The town of Johnston gave more than 200 teachers and school staff their initial dose of COVID-19 vaccine last Friday afternoon, as Gov. Dan McKee’s push to inoculate educators is well underway throughout the state.
McKee stopped by the Johnston pod at the town’s indoor recreation center on Friday, chatting with National Education Association Rhode Island chapter president Robert Walsh and American Federation of Teachers president Frank Flynn. Mayor Joseph Polisena said McKee was “very impressed” with the process.
“It went very well,” Polisena said Wednesday afternoon. “Once again, it was flawless. I can say there were no hiccups. We did the teachers, we did the ancillary staff … I’m still on the phone every day trying to get the rest of the citizens done.”
Superintendent of Johnston Schools Bernard DiLullo concurred with the mayor, though he added it is difficult to gauge how many staff members are left to vaccinate since some received inoculations at either state-run clinics or local pharmacies.
DiLullo himself received his first Pfizer vaccination at CVS a couple of weeks ago, and he is slated to receive his second dose on April 2. He said he didn’t experience any side effects from the shot.
“We would like to see our teachers back after April vacation,” DiLullo said, offering a potential timeline for a steady return. “That would be a sufficient amount of time for them to get the vaccine, either the one-shot or the two-shot. We’re already starting to see many of those teachers come back because they were able to get vaccinations at other sites.”
DiLullo had said during a special School Committee meeting this month that he expected teachers to return to their classrooms once they were fully vaccinated. He said this week that there hasn’t been any pushback to that suggestion, adding that it will likely be a month before educators begin coming back.
“I think our teachers support the idea of people coming back when they can,” DiLullo said. “I would imagine if anybody still needs to stay out, they really are going to have to go through their doctor and get a specific reason for that, but as far as the district goes, we’ve offered the vaccine in the town, there’s ample opportunities in the community to get that … I think a majority of our teachers, when they’re able to come back, will be back. I think they’re committed enough to our students to make that decision and to return to school.”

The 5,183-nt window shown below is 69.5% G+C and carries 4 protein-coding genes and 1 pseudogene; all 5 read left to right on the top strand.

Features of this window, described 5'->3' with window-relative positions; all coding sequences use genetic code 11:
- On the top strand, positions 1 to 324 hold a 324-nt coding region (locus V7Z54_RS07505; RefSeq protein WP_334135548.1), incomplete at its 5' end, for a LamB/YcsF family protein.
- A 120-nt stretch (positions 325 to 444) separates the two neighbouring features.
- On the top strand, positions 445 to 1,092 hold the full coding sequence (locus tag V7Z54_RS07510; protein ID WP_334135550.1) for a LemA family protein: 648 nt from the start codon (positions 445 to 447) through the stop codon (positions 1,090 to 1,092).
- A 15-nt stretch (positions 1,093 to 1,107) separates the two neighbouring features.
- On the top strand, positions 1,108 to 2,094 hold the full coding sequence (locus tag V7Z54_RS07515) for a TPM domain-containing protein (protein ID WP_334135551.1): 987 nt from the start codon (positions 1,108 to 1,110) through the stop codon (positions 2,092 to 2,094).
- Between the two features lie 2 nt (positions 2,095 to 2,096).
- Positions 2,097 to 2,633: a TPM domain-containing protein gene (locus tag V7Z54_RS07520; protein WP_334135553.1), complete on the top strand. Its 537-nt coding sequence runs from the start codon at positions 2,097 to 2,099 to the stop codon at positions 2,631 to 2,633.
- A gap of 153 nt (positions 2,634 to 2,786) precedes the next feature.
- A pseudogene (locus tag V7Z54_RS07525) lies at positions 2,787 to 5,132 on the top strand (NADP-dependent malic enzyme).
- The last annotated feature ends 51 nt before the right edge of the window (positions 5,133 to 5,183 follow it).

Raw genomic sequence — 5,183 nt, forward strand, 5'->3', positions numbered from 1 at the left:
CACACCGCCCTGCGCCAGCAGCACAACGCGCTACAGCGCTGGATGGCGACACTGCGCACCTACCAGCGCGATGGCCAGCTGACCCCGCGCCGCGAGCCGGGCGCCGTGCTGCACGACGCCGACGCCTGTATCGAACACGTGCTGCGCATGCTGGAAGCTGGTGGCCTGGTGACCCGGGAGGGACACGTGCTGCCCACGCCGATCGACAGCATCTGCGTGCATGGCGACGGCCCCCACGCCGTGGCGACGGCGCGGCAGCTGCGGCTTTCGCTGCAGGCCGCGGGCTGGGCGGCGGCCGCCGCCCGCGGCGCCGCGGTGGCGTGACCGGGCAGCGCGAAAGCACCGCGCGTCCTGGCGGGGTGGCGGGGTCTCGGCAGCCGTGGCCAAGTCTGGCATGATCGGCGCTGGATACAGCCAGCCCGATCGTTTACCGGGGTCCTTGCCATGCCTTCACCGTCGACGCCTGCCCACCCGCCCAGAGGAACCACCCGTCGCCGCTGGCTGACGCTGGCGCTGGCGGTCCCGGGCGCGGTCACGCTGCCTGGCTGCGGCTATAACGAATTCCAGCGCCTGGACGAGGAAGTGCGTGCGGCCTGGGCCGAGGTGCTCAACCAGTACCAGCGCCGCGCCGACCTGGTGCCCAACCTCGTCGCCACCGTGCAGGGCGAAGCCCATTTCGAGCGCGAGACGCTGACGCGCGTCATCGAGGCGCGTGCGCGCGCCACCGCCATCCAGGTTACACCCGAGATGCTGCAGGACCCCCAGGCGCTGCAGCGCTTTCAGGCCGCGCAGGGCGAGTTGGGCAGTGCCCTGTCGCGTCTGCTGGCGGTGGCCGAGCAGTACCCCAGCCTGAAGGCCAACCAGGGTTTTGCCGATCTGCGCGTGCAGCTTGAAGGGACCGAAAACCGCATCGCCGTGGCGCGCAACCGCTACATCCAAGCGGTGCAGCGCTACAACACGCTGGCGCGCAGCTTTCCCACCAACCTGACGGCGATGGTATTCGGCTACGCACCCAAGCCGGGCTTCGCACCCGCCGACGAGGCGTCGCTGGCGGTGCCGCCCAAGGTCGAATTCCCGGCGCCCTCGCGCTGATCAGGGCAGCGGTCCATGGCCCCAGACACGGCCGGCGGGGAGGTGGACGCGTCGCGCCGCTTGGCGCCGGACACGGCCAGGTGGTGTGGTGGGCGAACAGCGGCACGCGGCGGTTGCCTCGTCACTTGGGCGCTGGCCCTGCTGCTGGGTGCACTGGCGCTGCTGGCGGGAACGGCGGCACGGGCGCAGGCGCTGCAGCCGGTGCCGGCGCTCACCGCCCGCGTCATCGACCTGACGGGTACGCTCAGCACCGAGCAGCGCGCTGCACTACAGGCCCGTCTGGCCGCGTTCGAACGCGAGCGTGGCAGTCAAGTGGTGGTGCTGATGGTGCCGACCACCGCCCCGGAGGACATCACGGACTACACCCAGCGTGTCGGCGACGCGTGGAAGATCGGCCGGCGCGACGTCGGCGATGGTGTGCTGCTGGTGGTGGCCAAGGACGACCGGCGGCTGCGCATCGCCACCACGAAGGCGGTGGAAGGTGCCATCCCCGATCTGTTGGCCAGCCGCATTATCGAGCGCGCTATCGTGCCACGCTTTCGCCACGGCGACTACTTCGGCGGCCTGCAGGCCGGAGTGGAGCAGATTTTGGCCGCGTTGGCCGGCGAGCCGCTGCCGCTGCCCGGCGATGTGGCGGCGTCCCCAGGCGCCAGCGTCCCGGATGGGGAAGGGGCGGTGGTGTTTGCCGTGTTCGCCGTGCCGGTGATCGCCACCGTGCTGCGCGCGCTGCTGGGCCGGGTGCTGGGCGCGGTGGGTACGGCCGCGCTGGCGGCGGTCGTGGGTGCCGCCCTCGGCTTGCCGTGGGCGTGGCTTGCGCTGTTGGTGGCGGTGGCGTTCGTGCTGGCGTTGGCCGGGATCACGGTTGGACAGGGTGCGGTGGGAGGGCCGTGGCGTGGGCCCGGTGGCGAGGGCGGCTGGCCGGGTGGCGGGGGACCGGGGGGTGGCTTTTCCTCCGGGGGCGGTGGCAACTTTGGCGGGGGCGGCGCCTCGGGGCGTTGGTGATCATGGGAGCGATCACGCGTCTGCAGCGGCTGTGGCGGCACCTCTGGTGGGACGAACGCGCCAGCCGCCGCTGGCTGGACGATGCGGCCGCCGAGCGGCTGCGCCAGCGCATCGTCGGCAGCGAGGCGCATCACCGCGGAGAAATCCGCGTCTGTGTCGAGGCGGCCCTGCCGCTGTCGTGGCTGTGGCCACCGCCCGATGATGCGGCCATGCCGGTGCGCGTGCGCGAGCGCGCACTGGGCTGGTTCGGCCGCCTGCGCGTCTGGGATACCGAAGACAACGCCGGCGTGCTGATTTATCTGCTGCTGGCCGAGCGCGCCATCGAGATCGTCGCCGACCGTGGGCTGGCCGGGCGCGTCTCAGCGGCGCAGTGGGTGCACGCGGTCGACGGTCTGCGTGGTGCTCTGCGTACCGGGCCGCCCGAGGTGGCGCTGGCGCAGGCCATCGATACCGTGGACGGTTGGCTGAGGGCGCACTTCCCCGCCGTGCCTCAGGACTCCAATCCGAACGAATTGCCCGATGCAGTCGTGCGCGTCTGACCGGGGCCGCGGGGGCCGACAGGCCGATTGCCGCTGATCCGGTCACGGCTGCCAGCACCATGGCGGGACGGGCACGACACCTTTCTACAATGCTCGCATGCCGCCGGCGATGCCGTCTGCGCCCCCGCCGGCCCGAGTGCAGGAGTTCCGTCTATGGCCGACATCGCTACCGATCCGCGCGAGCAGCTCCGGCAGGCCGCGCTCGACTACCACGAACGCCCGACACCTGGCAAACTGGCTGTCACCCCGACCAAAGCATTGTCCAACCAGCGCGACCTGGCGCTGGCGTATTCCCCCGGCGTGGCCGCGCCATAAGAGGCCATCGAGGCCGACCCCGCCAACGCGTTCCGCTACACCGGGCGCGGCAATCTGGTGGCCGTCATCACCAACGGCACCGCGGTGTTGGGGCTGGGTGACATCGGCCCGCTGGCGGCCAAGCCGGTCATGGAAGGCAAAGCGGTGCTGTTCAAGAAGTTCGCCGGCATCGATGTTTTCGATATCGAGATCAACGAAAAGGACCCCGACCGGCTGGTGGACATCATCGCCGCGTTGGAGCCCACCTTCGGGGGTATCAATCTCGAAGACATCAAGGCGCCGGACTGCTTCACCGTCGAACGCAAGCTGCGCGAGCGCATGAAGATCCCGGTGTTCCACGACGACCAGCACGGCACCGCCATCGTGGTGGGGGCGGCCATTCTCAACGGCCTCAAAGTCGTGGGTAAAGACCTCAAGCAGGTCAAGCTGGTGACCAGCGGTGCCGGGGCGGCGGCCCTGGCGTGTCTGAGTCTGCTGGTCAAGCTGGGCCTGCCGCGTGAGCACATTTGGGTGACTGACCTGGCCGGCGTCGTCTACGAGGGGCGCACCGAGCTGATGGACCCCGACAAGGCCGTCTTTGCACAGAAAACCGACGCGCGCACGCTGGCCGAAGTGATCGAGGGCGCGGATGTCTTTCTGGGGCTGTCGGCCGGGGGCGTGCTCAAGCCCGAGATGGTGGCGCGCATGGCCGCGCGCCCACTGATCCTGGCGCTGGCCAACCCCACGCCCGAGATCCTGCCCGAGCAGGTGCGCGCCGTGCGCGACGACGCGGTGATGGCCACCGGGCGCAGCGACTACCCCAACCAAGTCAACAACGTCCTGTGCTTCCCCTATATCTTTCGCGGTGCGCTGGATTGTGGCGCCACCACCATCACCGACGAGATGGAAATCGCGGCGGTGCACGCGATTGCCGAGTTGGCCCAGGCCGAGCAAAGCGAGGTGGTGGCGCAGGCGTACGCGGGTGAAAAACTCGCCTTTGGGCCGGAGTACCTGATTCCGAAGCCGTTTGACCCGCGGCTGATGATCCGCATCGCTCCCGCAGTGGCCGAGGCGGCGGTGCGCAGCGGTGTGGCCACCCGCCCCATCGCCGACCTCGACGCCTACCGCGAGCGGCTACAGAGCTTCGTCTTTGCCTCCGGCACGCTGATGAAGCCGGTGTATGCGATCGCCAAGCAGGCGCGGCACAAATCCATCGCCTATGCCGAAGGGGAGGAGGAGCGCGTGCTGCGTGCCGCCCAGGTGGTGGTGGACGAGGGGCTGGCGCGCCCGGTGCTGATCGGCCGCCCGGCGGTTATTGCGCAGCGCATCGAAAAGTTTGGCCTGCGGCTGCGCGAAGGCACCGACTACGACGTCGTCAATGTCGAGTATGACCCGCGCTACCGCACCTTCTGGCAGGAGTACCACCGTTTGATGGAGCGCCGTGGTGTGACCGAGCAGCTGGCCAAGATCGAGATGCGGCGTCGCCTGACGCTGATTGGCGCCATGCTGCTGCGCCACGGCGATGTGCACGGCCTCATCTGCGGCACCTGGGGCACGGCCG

Polisena attributed the success of Friday’s pod to Johnston Police Chief Joseph Razza and Deputy Chief Mark Vieira, as well as the Johnston Fire Department, all of whom were instrumental to the setup. Firefighters were stationed at the center basketball court giving shots, with some help from the mayor himself.
Still, though, Polisena said patients are shocked when they get to their table.
“People will say, ‘You’re the mayor,’ and I’ll say, ‘Shh, don’t tell anybody,’” said Polisena, a nurse by trade. “They laugh. I’m just doing a public service. I’m no different than the firefighters. We work as a team. Then you’ve got the police that are directing street traffic and foot traffic and plus the volunteers. Razza and Vieira put this all together. It’s a true success story. We are the gold standard for pods in the state.”
Both Polisena and DiLullo are looking forward to teachers making their way back to the halls, as state testing looms and the district makes an effort to bring more students back to an in-person learning model. The superintendent said there will still be distance learning options offered to students for the remainder of the year.
DiLullo reiterated his plan to bring distance learners back for Rhode Island Common Assessment System, or RICAS, testing on four Mondays starting next week and running through April. Those who attend class in person will take their exams on alternating days throughout the rest of the week.
“That allows us to keep that group separate, test them and then clean the building after they leave,” DiLullo said. “After that, we’re considering bringing kids back on the Mondays. Hopefully the beginning of May, we’ll have students K-12 in on Mondays as well. The students at the elementary level are fully in four days a week, so they’re not on a hybrid model, however the middle school and the high school are on a hybrid model. We would like to start bringing those students back full-time as well.”
Since the pandemic has shifted how Johnston is administering state examinations, the district will have to prepare for other local and national tests in the spring as well.
“The high school has testing coming in April and May, they are testing SATs, PSATs, and science testing in May,” DiLullo said. “The elementary and the middle school also has science testing in May. It’s not as extensive as RICAS, and hopefully we’ll have most of our students back by the time that test has to be administered, and that’s given to grades five and eight.”